Home from RomCon and still trying to figure it all out. I got the copy edit from my hired help and am pleased with her work. I met some great folks at RomCon and in three weeks, it’s all about the Nationals! And wearing my hat. My magical hat is going to RWA Nationals.

Terri and I were chatting with Sabrina a few weeks ago and Ter commented that it’s like I’ve shot my writer wad. (Good one, Bosun!)

Sad to say, I’m wondering if that is the god’s honest truth… I’ve been looking for answers and ideas, tricks and tips…maybe a good kick in the butt.

It’s been five years since I nearly died and came out of it with an attitude of total WTF-ery, nothing was going to stop me. I raised my sails, grabbed the wheel and took off to adventure across the literary seas… And I hit the doldrums. And I do not want or need another life altering kick like that first one! But…!

I don’t know what to do crew, other than just keep pushing forward with the projects I already have in motion. I’m looking to get a cover together for the self-publishing project, Foxoddness1. I’m looking for a publication date of August. Second one, Foxoddness2, in October. And I need to write and have Foxoddness3 out for December.

I have pitch appointments at the Nationals and people I’m targeting, hoping to harvest some wisdom where I can. And I get to be Terri’s plus one at her invitational events…and work hard to keep her from floating away or running away…

All I can do is all I can do!

But I’m not afraid to admit, I’m scared. I feel like I’ve lost my ship…lost my magic.

Okay, crew. Kick my ass, hug me, slap me, get me drunk and paint my tits green. How do I recover from disappointments which have torn my sails to shred and poked holes in my hull? What is your magic mojo motivational secret?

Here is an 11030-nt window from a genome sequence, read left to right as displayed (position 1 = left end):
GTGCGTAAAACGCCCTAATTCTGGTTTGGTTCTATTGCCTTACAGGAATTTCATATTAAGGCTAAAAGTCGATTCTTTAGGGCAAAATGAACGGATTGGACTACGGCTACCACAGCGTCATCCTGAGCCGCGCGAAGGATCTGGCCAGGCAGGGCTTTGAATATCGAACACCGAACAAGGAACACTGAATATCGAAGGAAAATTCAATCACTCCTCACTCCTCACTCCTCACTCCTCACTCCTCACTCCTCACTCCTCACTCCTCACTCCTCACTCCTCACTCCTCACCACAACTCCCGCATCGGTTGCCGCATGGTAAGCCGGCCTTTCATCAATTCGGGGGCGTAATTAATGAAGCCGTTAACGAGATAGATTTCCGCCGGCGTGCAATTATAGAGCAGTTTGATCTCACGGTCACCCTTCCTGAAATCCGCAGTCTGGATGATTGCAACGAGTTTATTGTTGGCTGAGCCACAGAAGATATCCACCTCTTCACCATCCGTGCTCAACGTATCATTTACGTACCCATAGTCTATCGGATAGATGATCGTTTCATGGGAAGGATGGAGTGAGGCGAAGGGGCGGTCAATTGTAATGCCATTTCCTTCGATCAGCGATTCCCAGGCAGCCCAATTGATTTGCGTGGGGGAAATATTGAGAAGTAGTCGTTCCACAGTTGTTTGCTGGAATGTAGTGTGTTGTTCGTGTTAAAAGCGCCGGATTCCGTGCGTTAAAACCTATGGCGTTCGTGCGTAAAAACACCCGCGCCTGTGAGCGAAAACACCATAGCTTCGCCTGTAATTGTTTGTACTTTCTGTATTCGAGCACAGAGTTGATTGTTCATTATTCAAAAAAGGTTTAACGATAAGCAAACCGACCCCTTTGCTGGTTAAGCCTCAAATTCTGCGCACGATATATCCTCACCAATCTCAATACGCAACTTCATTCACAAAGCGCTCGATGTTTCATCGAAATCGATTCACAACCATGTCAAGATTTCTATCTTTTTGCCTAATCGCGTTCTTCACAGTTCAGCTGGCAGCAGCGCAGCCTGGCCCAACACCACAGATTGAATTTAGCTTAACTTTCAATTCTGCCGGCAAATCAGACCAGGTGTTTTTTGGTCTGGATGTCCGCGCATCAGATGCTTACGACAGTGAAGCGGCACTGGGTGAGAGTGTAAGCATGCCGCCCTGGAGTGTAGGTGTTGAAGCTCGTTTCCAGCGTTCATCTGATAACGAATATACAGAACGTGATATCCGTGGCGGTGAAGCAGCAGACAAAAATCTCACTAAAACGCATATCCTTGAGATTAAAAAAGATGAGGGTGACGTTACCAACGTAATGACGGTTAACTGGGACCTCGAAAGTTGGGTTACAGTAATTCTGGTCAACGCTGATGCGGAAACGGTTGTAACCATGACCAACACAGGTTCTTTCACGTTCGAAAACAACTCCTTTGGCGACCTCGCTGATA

Wednesday, July 11, 2012

Angst, Angst, oh how I yearn for thee

Not in my real life, of course. I clearly have enough angst in my real life . . . hence this post being 12 hours late. I'm sorry. My pirate self is really crappy at time management. All those hotties handing out shots make it really easy to procrastinate.

But in my reading life, the more angst the better. My heart aches, my hands tingle, and I cry. I cry a lot. Ironically, these are my favorite books. I generally read near a box of tissues, in private so I'm not humiliated by the snuffling. Then I'll catch sight of myself in the mirror, all puffy-eyed and red-faced, and burst out laughing. It's a BOOK! And yet I can't wait to get back to it and cry even more.

I find the roller-coaster ride of angst-filled book to be exhilarating. I always have more energy when I set down a book then I did when I picked it up and started (which can be a problem when it's four am and I need to get some sleep).

So I'm curious . . . what do you find exhilarating and energizing when it comes to reading. Is it the angst? The sexiness? The humor? Does angst make you cry and humor make you laugh out loud? What's the best combination? Anyone love a perfect laugh-out-loud joke in the middle of a tear-inducing, angsty scene?
Tuesday, July 10, 2012

Tuesday Review: Taking a Break

Don't worry, it's temporary. I fully expect to have something wonderful to rave about next week, honest. But though I read about three or four books in the last week or so, none of them are so wonderful that I wanted to rush out and brag about them to you.

So instead maybe you can tell me what you've read lately that you want to brag and gush about? Build my TBR pile please!
Monday, July 9, 2012

When You Don't Think It's Going to Work

I'm not sure if I was supposed to blog today, but I think so. Checking in at 11 pm on Sunday night and Bo'sun doesn't have a post is a pretty good sign. I guess now would not be a good time to panic. We've all been on that bender, right, where you're on vacation for like five days, you're still fantasizing about Channing Tatum, your boyfriend's in town, and you're playing catch up on cleaning and laundry. Sure, you have. Some of you do it with kids too--bunch of show offs.

Despite my amazing abilities to create analogies out of the most obscure things, I have yet to find a blog of how watching MAGIC MIKE can improve your writing. I mean, I'm sure there's a blog for that; I'm willing to watch the movie several more times to write that blog; but I haven't found the spark yet. Too busy staring at Channing's abs, I suppose.